The Skilogik Ice Pick is an anomaly in this line-up for several reasons. It’s a race-ready, world-class slalom ski that’s also an elegant piece of art. It doesn’t use any metal laminates, yet if anything the prototype is too stiff. Yes, we said prototype, for the Ice Pick, designer Dave Mazzarella’s latest gem, is so new the ski we tested was still in the last stages of gestation.
The Ice Pick isn’t made with a built-in plate, but that doesn’t mean a plate isn’t a required appendage. (Mazz may include a plate on the final product. We’ll keep you posted.) Without the elevation a plate provides, the skier wielding an Ice Pick will discover the unpleasant meaning of the term, “boot-out.”
As you may have surmised from this inside scoop, realskiers enjoys a special relationship with Skilogik through our site’s Founder, who has provided direction and feedback to Mazz during the Ice Pick’s development. (Realskiers’ Founder, Peter Keelty, plays no current role in organizing our product testing and evaluation methods.)
The inspiration for the Ice Pick was an early version of Head’s race slalom ski, and the Ice Pick’s shares its avatar’s craving for the high edge angles that are only achieved with total commitment to the turn, a move that only strong, talented skiers can execute. If you know how to throw yourself into a short-radius turn, the Ice Pick knows how to catch you.
No matter how Mazz may modify the flex of the Ice Pick before he goes into production, the Ice Pick you ski can be the Ice Pick you pick: anyone can special order a customized flex pattern.
Weight: 1795g @ 162
Occam’s Razor’s voluptuous sidecut (note the 56mm drop in tip to waist dimensions) was created for the express purpose of executing high edge-angle arcs. Its baseline more closely resembles that of a race slalom than a slightly sloppy Frontside ride, meaning it starts to dig into the turn as close to the tip as is feasible and its square tail ensures continued edge hold until the last centimeter.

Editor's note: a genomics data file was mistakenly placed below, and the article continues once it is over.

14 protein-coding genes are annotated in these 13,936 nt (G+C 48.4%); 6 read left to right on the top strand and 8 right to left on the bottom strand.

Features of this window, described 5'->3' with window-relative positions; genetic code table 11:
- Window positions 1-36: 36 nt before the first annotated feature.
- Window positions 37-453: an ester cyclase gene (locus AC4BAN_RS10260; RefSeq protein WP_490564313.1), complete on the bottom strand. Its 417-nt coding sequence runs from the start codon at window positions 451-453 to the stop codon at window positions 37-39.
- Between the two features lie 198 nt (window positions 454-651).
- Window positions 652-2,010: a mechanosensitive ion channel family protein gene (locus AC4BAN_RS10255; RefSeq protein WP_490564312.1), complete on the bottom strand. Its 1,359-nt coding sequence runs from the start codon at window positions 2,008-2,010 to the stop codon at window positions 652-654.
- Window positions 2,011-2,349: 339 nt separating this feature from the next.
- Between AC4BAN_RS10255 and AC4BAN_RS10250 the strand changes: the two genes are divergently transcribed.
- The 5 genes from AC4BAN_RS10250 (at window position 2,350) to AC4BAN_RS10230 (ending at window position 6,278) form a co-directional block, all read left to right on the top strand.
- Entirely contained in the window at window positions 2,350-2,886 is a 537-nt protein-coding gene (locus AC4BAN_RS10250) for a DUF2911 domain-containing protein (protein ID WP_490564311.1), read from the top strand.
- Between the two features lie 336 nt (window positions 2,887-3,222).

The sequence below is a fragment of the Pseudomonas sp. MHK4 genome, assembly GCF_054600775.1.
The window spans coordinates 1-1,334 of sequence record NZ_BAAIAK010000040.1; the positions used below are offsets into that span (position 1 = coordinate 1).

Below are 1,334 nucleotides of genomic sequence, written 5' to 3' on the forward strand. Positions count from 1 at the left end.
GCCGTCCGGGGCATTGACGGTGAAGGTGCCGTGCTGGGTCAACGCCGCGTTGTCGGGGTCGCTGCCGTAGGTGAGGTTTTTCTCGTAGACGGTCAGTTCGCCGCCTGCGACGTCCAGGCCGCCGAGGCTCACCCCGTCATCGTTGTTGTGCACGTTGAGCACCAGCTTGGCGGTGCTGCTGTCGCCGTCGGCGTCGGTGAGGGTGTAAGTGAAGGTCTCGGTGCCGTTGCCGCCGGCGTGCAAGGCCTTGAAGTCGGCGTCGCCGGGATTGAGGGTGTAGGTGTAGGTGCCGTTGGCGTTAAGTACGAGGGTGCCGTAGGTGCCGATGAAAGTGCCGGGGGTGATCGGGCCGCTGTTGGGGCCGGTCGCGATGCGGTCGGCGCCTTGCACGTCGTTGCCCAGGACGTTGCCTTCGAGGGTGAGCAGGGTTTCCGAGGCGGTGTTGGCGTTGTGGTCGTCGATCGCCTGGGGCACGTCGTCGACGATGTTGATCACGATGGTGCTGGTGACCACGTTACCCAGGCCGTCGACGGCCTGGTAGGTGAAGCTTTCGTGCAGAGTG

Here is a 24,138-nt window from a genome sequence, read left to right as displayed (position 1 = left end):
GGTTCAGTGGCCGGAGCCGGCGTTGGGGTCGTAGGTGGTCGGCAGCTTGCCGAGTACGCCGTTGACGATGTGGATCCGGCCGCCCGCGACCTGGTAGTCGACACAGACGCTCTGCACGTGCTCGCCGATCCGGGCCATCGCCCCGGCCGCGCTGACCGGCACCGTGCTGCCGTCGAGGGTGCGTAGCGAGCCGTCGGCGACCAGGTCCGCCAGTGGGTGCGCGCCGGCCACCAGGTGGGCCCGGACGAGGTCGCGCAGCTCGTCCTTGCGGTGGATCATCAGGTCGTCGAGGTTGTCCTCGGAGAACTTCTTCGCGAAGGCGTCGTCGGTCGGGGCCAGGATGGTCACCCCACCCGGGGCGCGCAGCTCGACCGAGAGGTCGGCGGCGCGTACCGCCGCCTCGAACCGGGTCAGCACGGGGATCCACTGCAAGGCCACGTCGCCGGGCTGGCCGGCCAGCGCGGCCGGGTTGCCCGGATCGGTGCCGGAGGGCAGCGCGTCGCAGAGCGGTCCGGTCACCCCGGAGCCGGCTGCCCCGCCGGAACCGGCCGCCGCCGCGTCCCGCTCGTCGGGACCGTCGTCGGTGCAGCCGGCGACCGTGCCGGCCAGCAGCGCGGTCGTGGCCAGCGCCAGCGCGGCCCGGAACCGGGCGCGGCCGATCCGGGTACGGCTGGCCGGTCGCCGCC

Made torsionally rigid so the edge won’t wobble, the Razor slashes into any surface on its cat-quick, 11.5m sidecut, maintaining an even load all along the edge until it sends you on a silken trajectory into the next turn.
Radius: 14m @ 178cm
Weight: 2275g @ 178cm
If you want to build a brilliant Frontside carver, it makes sense to start with a fairly tight turning radius, for a couple of reasons. First and foremost, nothing hooks up as instantly as a ski with a big drop in width from forward contact point to waist. Second, it’s easier to coax a long arc out of short-radius sidecut than it is to force a short turn out of a big-radius ski, making the former a more versatile stick.
Despite sporting a classic camber line bereft of any of the purported benefits of a long early rise in the tip, Skilogik’s Front Burner is one of those rare skis that is so well balanced that we could list among our Finesse winners (as we did last year) or slide it into the Power posse as it appears here, as this position is slightly more indicative of the Burner’s appetite for slicing hard snow to ribbons.